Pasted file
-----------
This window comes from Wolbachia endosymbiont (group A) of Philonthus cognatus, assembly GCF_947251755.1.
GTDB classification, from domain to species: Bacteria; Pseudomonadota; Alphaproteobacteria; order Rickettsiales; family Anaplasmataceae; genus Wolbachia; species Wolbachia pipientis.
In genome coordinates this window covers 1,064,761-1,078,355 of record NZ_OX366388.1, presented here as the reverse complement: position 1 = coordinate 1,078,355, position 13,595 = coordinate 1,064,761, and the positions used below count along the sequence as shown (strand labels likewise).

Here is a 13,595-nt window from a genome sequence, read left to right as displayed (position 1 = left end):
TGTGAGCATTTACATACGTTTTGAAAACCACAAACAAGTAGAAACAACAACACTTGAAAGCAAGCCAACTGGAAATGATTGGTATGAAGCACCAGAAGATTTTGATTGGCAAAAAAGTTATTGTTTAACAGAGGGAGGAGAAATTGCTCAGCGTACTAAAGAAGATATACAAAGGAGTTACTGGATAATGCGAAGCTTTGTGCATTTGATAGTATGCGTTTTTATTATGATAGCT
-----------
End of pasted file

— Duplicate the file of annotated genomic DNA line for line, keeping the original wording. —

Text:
This window comes from Wolbachia endosymbiont (group A) of Philonthus cognatus, assembly GCF_947251755.1.
GTDB classification, from domain to species: Bacteria; Pseudomonadota; Alphaproteobacteria; order Rickettsiales; family Anaplasmataceae; genus Wolbachia; species Wolbachia pipientis.
In genome coordinates this window covers 1,064,761-1,078,355 of record NZ_OX366388.1, presented here as the reverse complement: position 1 = coordinate 1,078,355, position 13,595 = coordinate 1,064,761, and the positions used below count along the sequence as shown (strand labels likewise).

Here is a 13,595-nt window from a genome sequence, read left to right as displayed (position 1 = left end):
TGTGAGCATTTACATACGTTTTGAAAACCACAAACAAGTAGAAACAACAACACTTGAAAGCAAGCCAACTGGAAATGATTGGTATGAAGCACCAGAAGATTTTGATTGGCAAAAAAGTTATTGTTTAACAGAGGGAGGAGAAATTGCTCAGCGTACTAAAGAAGATATACAAAGGAGTTACTGGATAATGCGAAGCTTTGTGCATTTGATAGTATGCGTTTTTATTATGATAGCT